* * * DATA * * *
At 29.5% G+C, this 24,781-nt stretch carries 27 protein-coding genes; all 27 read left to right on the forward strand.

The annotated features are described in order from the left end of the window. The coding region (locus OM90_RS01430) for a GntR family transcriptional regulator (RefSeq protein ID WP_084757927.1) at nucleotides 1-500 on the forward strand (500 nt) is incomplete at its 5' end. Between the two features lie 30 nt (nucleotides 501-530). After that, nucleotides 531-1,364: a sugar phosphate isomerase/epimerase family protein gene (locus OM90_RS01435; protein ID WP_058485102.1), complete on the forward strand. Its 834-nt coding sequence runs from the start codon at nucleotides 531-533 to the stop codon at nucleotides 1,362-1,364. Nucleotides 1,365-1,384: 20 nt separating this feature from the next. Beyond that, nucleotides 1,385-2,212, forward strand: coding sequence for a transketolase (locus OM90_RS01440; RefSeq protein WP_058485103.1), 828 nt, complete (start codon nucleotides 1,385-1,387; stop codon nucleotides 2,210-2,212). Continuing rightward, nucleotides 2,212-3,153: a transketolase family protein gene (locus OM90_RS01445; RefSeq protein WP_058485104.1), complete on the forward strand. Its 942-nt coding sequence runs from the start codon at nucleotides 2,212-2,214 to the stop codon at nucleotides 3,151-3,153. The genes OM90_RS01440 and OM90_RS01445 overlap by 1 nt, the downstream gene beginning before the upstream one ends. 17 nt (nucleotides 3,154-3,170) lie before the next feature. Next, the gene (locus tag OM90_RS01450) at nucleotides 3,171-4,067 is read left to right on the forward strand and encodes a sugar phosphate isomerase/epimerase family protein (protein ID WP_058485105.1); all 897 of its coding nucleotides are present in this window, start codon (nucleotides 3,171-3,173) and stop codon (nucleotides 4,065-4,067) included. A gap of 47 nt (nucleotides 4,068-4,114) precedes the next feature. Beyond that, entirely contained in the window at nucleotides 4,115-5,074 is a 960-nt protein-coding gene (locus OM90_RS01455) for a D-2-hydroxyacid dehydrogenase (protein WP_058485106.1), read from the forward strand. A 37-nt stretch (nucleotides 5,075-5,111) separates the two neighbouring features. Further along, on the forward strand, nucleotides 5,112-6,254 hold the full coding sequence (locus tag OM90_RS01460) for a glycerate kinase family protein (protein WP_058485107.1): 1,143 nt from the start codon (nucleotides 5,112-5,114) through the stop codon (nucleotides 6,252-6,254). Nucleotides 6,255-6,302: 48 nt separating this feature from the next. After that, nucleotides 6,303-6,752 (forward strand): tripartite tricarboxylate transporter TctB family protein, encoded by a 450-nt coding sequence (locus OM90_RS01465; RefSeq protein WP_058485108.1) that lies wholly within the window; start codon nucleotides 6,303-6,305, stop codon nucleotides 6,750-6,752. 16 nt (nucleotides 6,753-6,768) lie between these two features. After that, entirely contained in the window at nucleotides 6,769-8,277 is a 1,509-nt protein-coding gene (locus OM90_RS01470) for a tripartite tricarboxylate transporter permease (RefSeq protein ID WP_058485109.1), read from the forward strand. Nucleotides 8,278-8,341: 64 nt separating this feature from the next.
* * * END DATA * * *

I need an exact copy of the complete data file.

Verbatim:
At 29.5% G+C, this 24,781-nt stretch carries 27 protein-coding genes; all 27 read left to right on the forward strand.

The annotated features are described in order from the left end of the window. The coding region (locus OM90_RS01430) for a GntR family transcriptional regulator (RefSeq protein ID WP_084757927.1) at nucleotides 1-500 on the forward strand (500 nt) is incomplete at its 5' end. Between the two features lie 30 nt (nucleotides 501-530). After that, nucleotides 531-1,364: a sugar phosphate isomerase/epimerase family protein gene (locus OM90_RS01435; protein ID WP_058485102.1), complete on the forward strand. Its 834-nt coding sequence runs from the start codon at nucleotides 531-533 to the stop codon at nucleotides 1,362-1,364. Nucleotides 1,365-1,384: 20 nt separating this feature from the next. Beyond that, nucleotides 1,385-2,212, forward strand: coding sequence for a transketolase (locus OM90_RS01440; RefSeq protein WP_058485103.1), 828 nt, complete (start codon nucleotides 1,385-1,387; stop codon nucleotides 2,210-2,212). Continuing rightward, nucleotides 2,212-3,153: a transketolase family protein gene (locus OM90_RS01445; RefSeq protein WP_058485104.1), complete on the forward strand. Its 942-nt coding sequence runs from the start codon at nucleotides 2,212-2,214 to the stop codon at nucleotides 3,151-3,153. The genes OM90_RS01440 and OM90_RS01445 overlap by 1 nt, the downstream gene beginning before the upstream one ends. 17 nt (nucleotides 3,154-3,170) lie before the next feature. Next, the gene (locus tag OM90_RS01450) at nucleotides 3,171-4,067 is read left to right on the forward strand and encodes a sugar phosphate isomerase/epimerase family protein (protein ID WP_058485105.1); all 897 of its coding nucleotides are present in this window, start codon (nucleotides 3,171-3,173) and stop codon (nucleotides 4,065-4,067) included. A gap of 47 nt (nucleotides 4,068-4,114) precedes the next feature. Beyond that, entirely contained in the window at nucleotides 4,115-5,074 is a 960-nt protein-coding gene (locus OM90_RS01455) for a D-2-hydroxyacid dehydrogenase (protein WP_058485106.1), read from the forward strand. A 37-nt stretch (nucleotides 5,075-5,111) separates the two neighbouring features. Further along, on the forward strand, nucleotides 5,112-6,254 hold the full coding sequence (locus tag OM90_RS01460) for a glycerate kinase family protein (protein WP_058485107.1): 1,143 nt from the start codon (nucleotides 5,112-5,114) through the stop codon (nucleotides 6,252-6,254). Nucleotides 6,255-6,302: 48 nt separating this feature from the next. After that, nucleotides 6,303-6,752 (forward strand): tripartite tricarboxylate transporter TctB family protein, encoded by a 450-nt coding sequence (locus OM90_RS01465; RefSeq protein WP_058485108.1) that lies wholly within the window; start codon nucleotides 6,303-6,305, stop codon nucleotides 6,750-6,752. 16 nt (nucleotides 6,753-6,768) lie between these two features. After that, entirely contained in the window at nucleotides 6,769-8,277 is a 1,509-nt protein-coding gene (locus OM90_RS01470) for a tripartite tricarboxylate transporter permease (RefSeq protein ID WP_058485109.1), read from the forward strand. Nucleotides 8,278-8,341: 64 nt separating this feature from the next.